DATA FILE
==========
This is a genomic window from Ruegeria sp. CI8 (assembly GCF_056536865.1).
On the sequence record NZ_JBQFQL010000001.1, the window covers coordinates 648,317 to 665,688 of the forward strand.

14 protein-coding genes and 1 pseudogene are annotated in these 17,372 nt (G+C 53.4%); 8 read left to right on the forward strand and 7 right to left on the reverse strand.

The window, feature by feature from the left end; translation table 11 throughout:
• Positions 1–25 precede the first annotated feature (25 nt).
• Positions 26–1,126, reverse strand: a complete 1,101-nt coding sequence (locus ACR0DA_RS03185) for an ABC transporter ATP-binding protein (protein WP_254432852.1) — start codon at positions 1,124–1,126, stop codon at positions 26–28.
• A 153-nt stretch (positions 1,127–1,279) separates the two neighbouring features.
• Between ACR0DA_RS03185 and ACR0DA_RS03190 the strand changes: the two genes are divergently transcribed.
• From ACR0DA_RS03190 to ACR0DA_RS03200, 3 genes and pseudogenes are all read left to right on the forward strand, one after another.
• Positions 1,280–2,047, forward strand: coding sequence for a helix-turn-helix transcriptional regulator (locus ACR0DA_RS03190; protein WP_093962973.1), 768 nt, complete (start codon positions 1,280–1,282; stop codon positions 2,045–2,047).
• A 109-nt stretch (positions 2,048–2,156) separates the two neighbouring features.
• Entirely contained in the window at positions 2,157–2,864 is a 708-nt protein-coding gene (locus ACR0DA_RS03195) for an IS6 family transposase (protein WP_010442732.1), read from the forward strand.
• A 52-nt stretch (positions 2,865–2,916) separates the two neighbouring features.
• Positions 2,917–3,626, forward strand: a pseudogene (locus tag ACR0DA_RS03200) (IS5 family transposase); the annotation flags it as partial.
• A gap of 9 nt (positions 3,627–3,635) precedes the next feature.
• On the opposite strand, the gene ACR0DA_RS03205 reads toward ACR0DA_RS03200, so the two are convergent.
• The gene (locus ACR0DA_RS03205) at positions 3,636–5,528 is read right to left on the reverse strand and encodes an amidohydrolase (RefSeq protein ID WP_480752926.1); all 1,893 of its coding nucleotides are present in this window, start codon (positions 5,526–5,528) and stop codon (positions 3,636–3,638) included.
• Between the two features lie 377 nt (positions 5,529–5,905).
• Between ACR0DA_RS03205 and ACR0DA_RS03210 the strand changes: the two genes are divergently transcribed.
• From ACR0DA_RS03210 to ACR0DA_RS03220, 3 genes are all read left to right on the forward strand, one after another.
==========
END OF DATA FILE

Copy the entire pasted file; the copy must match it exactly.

This is a genomic window from Ruegeria sp. CI8 (assembly GCF_056536865.1).
On the sequence record NZ_JBQFQL010000001.1, the window covers coordinates 648,317 to 665,688 of the forward strand.

14 protein-coding genes and 1 pseudogene are annotated in these 17,372 nt (G+C 53.4%); 8 read left to right on the forward strand and 7 right to left on the reverse strand.

The window, feature by feature from the left end; translation table 11 throughout:
• Positions 1–25 precede the first annotated feature (25 nt).
• Positions 26–1,126, reverse strand: a complete 1,101-nt coding sequence (locus ACR0DA_RS03185) for an ABC transporter ATP-binding protein (protein WP_254432852.1) — start codon at positions 1,124–1,126, stop codon at positions 26–28.
• A 153-nt stretch (positions 1,127–1,279) separates the two neighbouring features.
• Between ACR0DA_RS03185 and ACR0DA_RS03190 the strand changes: the two genes are divergently transcribed.
• From ACR0DA_RS03190 to ACR0DA_RS03200, 3 genes and pseudogenes are all read left to right on the forward strand, one after another.
• Positions 1,280–2,047, forward strand: coding sequence for a helix-turn-helix transcriptional regulator (locus ACR0DA_RS03190; protein WP_093962973.1), 768 nt, complete (start codon positions 1,280–1,282; stop codon positions 2,045–2,047).
• A 109-nt stretch (positions 2,048–2,156) separates the two neighbouring features.
• Entirely contained in the window at positions 2,157–2,864 is a 708-nt protein-coding gene (locus ACR0DA_RS03195) for an IS6 family transposase (protein WP_010442732.1), read from the forward strand.
• A 52-nt stretch (positions 2,865–2,916) separates the two neighbouring features.
• Positions 2,917–3,626, forward strand: a pseudogene (locus tag ACR0DA_RS03200) (IS5 family transposase); the annotation flags it as partial.
• A gap of 9 nt (positions 3,627–3,635) precedes the next feature.
• On the opposite strand, the gene ACR0DA_RS03205 reads toward ACR0DA_RS03200, so the two are convergent.
• The gene (locus ACR0DA_RS03205) at positions 3,636–5,528 is read right to left on the reverse strand and encodes an amidohydrolase (RefSeq protein ID WP_480752926.1); all 1,893 of its coding nucleotides are present in this window, start codon (positions 5,526–5,528) and stop codon (positions 3,636–3,638) included.
• Between the two features lie 377 nt (positions 5,529–5,905).
• Between ACR0DA_RS03205 and ACR0DA_RS03210 the strand changes: the two genes are divergently transcribed.
• From ACR0DA_RS03210 to ACR0DA_RS03220, 3 genes are all read left to right on the forward strand, one after another.